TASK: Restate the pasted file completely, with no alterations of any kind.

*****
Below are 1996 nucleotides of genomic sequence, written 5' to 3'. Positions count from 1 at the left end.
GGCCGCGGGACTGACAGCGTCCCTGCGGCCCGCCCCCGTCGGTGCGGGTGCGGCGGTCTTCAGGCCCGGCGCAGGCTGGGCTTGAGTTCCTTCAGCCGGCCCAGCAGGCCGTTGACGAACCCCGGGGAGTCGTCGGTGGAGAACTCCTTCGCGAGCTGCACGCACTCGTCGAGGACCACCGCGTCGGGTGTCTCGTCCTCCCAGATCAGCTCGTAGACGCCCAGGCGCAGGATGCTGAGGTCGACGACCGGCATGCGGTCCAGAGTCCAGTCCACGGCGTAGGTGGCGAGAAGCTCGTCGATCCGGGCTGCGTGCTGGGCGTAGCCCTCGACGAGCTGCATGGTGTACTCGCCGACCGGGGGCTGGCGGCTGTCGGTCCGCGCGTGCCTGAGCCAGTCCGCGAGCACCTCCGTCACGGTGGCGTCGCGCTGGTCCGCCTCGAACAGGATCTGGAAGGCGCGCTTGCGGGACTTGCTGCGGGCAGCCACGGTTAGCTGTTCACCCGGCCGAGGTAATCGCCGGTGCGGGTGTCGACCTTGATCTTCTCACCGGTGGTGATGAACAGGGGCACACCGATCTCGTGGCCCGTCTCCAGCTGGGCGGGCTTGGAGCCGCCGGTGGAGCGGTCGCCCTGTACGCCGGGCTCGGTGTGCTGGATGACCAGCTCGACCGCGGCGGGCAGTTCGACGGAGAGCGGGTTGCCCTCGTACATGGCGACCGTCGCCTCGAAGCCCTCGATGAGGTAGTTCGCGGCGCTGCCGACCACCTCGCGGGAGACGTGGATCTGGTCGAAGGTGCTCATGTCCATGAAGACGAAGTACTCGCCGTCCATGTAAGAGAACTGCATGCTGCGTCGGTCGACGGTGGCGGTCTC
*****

Below are 1996 nucleotides of genomic sequence, written 5' to 3'. Positions count from 1 at the left end.
GGCCGCGGGACTGACAGCGTCCCTGCGGCCCGCCCCCGTCGGTGCGGGTGCGGCGGTCTTCAGGCCCGGCGCAGGCTGGGCTTGAGTTCCTTCAGCCGGCCCAGCAGGCCGTTGACGAACCCCGGGGAGTCGTCGGTGGAGAACTCCTTCGCGAGCTGCACGCACTCGTCGAGGACCACCGCGTCGGGTGTCTCGTCCTCCCAGATCAGCTCGTAGACGCCCAGGCGCAGGATGCTGAGGTCGACGACCGGCATGCGGTCCAGAGTCCAGTCCACGGCGTAGGTGGCGAGAAGCTCGTCGATCCGGGCTGCGTGCTGGGCGTAGCCCTCGACGAGCTGCATGGTGTACTCGCCGACCGGGGGCTGGCGGCTGTCGGTCCGCGCGTGCCTGAGCCAGTCCGCGAGCACCTCCGTCACGGTGGCGTCGCGCTGGTCCGCCTCGAACAGGATCTGGAAGGCGCGCTTGCGGGACTTGCTGCGGGCAGCCACGGTTAGCTGTTCACCCGGCCGAGGTAATCGCCGGTGCGGGTGTCGACCTTGATCTTCTCACCGGTGGTGATGAACAGGGGCACACCGATCTCGTGGCCCGTCTCCAGCTGGGCGGGCTTGGAGCCGCCGGTGGAGCGGTCGCCCTGTACGCCGGGCTCGGTGTGCTGGATGACCAGCTCGACCGCGGCGGGCAGTTCGACGGAGAGCGGGTTGCCCTCGTACATGGCGACCGTCGCCTCGAAGCCCTCGATGAGGTAGTTCGCGGCGCTGCCGACCACCTCGCGGGAGACGTGGATCTGGTCGAAGGTGCTCATGTCCATGAAGACGAAGTACTCGCCGTCCATGTAAGAGAACTGCATGCTGCGTCGGTCGACGGTGGCGGTCTC